Authoritarianism and Liberal Democratic Non-Elites

Moreover, there are authoritarian "non-elites" in liberal democracy (not just "elites" in power). In the U.S., there are "radicals" (not just "moderates") in "leftist" political groups, with "ANTIFA" politics (vs. "MAGA" politics) as the most recent example, like "neo-Socialists," "Social Democrats," "left-wing anarchists," "radical feminists," "radical Black Lives Matter" activists, "radical LGBTQ" activists, "radical Me Too" activists, "radical Cancel Culture" activists, etc.

Surely, not all "radicals" are "violent." But an "authoritarian" can be "mentally violent" ("intolerant") to perceived opponents without being "physically violent." For instance, "radical Black Lives Matter" activists and "radical feminists" practice a "double standard" to criticize their favorite targets ("whites" and "men," respectively) but perceive those (in the latter) who criticize them as their "enemies" who need to be "cancelled," "expelled," "forced to resign," "prosecuted," "silenced," etc. in a highly "intolerant" ("politically correct") culture of our time. This has resulted in "reverse racism," "reverse sexism," and so on (as detailed in my 2002 book titled "The Future of Capitalism and Democracy" and in my 2004 book titled "Beyond Democracy to Post-Democracy").

Conclusion

In both cases (involving "elites" and "non-elites"), "liberal democracy" can be "authoritarian," so the dichotomy between "authoritarianism" and "liberal democracy" has been falsely framed in political discourse in the last hundreds of years. The Capitol insurrection is a wake-up call to those who have uncritically embraced this "conventional" wisdom (dichotomy) in political thought for so long.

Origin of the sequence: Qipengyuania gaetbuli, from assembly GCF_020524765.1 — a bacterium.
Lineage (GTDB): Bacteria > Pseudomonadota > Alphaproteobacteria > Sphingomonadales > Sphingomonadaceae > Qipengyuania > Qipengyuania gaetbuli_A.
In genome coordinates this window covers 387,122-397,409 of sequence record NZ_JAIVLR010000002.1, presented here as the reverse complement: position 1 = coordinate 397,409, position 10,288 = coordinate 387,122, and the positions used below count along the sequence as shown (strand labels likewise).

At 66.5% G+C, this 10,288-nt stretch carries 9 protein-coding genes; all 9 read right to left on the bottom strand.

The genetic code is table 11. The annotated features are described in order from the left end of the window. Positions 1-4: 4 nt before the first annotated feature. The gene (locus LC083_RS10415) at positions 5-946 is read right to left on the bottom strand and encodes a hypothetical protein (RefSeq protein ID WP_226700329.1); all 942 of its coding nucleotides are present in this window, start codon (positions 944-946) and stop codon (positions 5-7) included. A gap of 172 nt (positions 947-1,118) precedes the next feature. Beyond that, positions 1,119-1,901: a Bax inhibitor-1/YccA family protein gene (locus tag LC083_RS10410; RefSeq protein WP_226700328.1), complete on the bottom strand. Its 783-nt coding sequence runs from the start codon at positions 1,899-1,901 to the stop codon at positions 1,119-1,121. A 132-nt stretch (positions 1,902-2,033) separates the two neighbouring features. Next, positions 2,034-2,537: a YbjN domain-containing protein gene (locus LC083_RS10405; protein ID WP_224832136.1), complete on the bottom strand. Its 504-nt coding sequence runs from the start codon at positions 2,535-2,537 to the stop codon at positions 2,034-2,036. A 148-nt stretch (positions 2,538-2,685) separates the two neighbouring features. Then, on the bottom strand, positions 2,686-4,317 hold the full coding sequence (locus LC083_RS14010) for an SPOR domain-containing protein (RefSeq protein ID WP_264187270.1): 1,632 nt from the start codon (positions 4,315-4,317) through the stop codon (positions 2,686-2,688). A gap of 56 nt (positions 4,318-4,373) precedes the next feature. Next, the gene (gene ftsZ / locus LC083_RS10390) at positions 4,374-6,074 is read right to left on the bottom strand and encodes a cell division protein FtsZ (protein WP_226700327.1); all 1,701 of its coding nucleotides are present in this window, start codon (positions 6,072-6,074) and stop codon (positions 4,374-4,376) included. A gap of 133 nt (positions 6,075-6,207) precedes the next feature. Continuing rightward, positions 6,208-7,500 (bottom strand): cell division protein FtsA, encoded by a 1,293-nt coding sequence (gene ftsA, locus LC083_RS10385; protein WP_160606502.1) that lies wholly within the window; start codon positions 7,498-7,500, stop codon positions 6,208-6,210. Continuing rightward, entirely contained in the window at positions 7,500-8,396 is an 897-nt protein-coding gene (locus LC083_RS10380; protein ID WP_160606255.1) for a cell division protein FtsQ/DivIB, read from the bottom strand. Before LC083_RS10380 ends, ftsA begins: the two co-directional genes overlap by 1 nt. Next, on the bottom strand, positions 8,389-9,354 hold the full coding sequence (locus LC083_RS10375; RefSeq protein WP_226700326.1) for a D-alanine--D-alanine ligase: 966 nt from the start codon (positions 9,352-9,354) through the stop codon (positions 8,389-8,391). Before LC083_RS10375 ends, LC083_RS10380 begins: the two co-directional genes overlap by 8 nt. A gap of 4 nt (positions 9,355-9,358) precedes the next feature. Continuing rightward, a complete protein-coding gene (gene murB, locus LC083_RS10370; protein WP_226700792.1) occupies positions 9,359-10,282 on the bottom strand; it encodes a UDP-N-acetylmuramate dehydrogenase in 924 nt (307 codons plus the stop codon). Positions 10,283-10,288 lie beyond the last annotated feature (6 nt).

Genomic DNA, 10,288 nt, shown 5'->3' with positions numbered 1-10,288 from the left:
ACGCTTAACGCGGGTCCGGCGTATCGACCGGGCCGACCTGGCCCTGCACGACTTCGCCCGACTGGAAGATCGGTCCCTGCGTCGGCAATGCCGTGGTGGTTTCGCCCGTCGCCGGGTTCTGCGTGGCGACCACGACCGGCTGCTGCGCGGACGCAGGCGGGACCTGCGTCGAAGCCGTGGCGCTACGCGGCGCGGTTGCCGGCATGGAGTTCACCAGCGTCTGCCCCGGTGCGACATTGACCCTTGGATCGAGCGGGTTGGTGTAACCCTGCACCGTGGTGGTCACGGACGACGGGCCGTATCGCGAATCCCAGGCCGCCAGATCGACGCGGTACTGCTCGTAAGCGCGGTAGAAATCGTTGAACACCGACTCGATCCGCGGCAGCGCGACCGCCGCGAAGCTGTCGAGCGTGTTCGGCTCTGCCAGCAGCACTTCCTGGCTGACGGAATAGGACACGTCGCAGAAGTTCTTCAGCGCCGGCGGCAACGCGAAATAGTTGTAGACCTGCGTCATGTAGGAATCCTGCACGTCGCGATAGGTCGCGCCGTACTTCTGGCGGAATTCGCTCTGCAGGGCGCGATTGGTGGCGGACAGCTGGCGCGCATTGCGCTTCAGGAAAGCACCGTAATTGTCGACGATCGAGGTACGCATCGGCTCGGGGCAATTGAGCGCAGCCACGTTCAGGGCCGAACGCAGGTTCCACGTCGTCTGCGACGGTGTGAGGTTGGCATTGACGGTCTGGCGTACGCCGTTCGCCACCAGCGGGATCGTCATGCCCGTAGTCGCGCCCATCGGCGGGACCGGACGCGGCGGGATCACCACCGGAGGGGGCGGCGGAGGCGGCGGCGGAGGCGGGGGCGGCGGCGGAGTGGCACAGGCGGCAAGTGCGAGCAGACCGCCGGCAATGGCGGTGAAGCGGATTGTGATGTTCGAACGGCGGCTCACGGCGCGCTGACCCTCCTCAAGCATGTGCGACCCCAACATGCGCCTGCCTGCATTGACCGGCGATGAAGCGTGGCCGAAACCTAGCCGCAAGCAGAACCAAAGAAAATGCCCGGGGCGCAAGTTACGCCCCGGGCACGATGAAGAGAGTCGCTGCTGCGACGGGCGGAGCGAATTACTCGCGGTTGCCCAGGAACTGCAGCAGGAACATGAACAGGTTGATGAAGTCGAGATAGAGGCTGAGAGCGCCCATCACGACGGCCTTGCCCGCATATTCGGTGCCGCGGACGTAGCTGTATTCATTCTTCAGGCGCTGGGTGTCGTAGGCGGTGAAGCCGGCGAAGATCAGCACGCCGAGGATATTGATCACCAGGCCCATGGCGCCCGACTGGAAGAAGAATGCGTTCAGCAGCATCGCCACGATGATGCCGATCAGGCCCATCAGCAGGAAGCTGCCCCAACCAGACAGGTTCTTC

The second impeachment of Trump on January 13 will perpetuate the vicious cycle of confrontational divisionism between the Left and the Right (as many Republicans are already fighting back in the 2nd impeachment trial currently in progress). The "alt-cons" under Trump will not last when he is gone, just as the "neo-cons" under Bush did not last when he was gone, but there will be "new"-cons in the future, so the vicious cycle continues.

In conclusion, both the Capitol "insurrection" and the subsequent "second impeachment" will not resolve one of the most fundamental problems in the U.S. political system, namely, its chronic "authoritarian" tendency as already seen in the last hundreds of years, both by the "Left" and the "Right," and by "elites" and "non-elites."

About the author:

Dr. Peter Baofu is an American author of 169 scholarly books (as of February 2021) to provide 135 visions (theories) of the human future in relation to the mind, nature, society, and culture -- and had been in 110 countries around the world (as of March 2020) for his global research on humanity.